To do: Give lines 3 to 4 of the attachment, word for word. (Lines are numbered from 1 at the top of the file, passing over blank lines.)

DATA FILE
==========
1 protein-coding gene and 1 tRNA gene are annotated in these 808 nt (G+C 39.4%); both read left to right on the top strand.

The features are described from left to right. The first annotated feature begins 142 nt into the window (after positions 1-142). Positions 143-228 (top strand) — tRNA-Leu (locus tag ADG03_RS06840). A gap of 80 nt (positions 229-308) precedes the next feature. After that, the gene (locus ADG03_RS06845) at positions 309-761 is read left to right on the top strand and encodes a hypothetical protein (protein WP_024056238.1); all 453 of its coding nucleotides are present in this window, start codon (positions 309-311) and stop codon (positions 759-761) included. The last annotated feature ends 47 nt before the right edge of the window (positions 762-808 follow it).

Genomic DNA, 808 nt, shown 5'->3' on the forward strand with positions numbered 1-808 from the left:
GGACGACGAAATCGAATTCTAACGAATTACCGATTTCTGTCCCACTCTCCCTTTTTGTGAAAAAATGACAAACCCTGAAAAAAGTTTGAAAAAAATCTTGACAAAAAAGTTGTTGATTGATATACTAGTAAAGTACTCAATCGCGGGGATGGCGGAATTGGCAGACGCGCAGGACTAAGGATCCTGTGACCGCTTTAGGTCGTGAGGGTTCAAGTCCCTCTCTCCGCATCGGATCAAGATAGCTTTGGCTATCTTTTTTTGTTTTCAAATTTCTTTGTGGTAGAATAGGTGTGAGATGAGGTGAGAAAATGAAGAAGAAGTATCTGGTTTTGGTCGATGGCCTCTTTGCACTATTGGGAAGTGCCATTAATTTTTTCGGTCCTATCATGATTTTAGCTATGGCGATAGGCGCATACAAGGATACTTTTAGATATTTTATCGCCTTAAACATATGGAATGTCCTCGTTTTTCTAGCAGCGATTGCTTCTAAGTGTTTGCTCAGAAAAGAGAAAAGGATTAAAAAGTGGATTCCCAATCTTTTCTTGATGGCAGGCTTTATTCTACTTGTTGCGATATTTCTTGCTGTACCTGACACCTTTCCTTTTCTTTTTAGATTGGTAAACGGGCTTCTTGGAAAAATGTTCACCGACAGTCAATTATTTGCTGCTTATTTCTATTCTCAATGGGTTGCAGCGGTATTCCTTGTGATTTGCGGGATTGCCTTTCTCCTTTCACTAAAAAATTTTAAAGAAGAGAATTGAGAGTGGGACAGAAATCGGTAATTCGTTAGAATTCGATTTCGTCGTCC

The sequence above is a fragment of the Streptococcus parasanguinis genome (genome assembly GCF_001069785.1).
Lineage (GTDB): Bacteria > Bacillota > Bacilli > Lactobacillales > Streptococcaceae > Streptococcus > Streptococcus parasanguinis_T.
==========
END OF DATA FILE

Genomic DNA, 808 nt, shown 5'->3' on the forward strand with positions numbered 1-808 from the left:
GGACGACGAAATCGAATTCTAACGAATTACCGATTTCTGTCCCACTCTCCCTTTTTGTGAAAAAATGACAAACCCTGAAAAAAGTTTGAAAAAAATCTTGACAAAAAAGTTGTTGATTGATATACTAGTAAAGTACTCAATCGCGGGGATGGCGGAATTGGCAGACGCGCAGGACTAAGGATCCTGTGACCGCTTTAGGTCGTGAGGGTTCAAGTCCCTCTCTCCGCATCGGATCAAGATAGCTTTGGCTATCTTTTTTTGTTTTCAAATTTCTTTGTGGTAGAATAGGTGTGAGATGAGGTGAGAAAATGAAGAAGAAGTATCTGGTTTTGGTCGATGGCCTCTTTGCACTATTGGGAAGTGCCATTAATTTTTTCGGTCCTATCATGATTTTAGCTATGGCGATAGGCGCATACAAGGATACTTTTAGATATTTTATCGCCTTAAACATATGGAATGTCCTCGTTTTTCTAGCAGCGATTGCTTCTAAGTGTTTGCTCAGAAAAGAGAAAAGGATTAAAAAGTGGATTCCCAATCTTTTCTTGATGGCAGGCTTTATTCTACTTGTTGCGATATTTCTTGCTGTACCTGACACCTTTCCTTTTCTTTTTAGATTGGTAAACGGGCTTCTTGGAAAAATGTTCACCGACAGTCAATTATTTGCTGCTTATTTCTATTCTCAATGGGTTGCAGCGGTATTCCTTGTGATTTGCGGGATTGCCTTTCTCCTTTCACTAAAAAATTTTAAAGAAGAGAATTGAGAGTGGGACAGAAATCGGTAATTCGTTAGAATTCGATTTCGTCGTCC